• Ensure the solution can integrate with other solutions in your security ecosystem, such as network security, SIEM, etc
  • Make sure that the most current endpoint security controls are in place and are functioning at all time
  • Look for solutions that can provide you with visibility, protection as well as the ability to respond

Naaman Hart, Cloud Services Security Architect, Digital Guardian

The first practice I’d always recommend is that you learn what forensic data your systems already produces and how to capture that data and make it work for you. 

Take, for example, system logs that are not centrally collected, stored and parsed for analysis. You might even treat this data as a problem because it’s regularly filling up your system disks and causing performance issues. 

Solve two problems by collecting and centrally storing your logs while taking data load off your endpoints.

Start with some automated basics that parse this data for common security events and gain some instant visibility into what goes on within your environment. The longer you do this, the easier it’ll be for your staff to point out anything unusual as they become familiarised with your data.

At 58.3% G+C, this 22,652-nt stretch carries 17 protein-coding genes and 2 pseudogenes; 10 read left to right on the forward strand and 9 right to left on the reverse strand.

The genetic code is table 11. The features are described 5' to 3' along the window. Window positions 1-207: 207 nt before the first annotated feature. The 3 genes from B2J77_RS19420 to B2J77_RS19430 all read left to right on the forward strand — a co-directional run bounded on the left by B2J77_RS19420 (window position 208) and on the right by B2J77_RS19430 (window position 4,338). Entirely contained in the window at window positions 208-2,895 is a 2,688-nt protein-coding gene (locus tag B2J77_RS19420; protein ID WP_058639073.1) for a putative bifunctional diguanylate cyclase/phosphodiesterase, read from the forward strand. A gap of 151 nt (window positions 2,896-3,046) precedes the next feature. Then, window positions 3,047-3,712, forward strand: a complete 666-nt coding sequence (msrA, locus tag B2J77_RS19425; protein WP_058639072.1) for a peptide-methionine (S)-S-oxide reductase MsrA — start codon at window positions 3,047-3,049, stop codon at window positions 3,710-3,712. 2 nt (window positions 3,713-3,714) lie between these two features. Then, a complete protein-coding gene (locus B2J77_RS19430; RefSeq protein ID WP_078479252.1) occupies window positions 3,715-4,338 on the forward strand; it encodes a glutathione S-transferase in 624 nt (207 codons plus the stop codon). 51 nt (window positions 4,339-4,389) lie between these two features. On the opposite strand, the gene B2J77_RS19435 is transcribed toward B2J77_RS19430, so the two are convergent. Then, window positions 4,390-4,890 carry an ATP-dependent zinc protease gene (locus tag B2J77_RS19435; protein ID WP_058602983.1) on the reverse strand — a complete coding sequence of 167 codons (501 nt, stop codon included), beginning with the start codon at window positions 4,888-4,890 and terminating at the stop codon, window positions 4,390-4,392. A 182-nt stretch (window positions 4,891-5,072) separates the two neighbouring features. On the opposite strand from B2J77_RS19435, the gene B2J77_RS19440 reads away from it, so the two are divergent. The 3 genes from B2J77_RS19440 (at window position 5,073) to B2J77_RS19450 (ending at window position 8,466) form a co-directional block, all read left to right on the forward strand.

This is not difficult and it can be done for free in most cases with existing licensing. What’s the point in getting new tools for visibility if you’re ignoring what your systems already gather? 

The final best practice I’d suggest is to know your industry and to get involved with your community. While most threats are generic, some are targeted to your industry and country. 

Knowing whether you’re the type of company that would be targeted for a specific reason is valuable and being able to share intelligence with similar companies protects you all. 

If for example, another company in your field was hit for specific intellectual property you could greatly increase your resiliency to the same problem by knowing the detail of how they were compromised.

Security is in everyone’s best interest and the more open and honest we are within our industries, the more collective immunity we’ll have from threats.

Scott Manson, Managing Director, Middle East and Turkey at McAfee

In today’s ‘survival of the fittest’ landscape, here are four ways to not just survive but thrive with regard to protecting the endpoint:

More tools do not make for a better defence

Scrambling to adapt to the evolving landscape, many security teams have resorted to bolting on the latest ‘best-of-breed’ point solutions. It is more important to look at your overall ecosystem and how these different defences work together, rather than in isolation. This is because point solutions have limited visibility and see only what they can see. As a consequence, the burden of connecting the dots falls on the customer.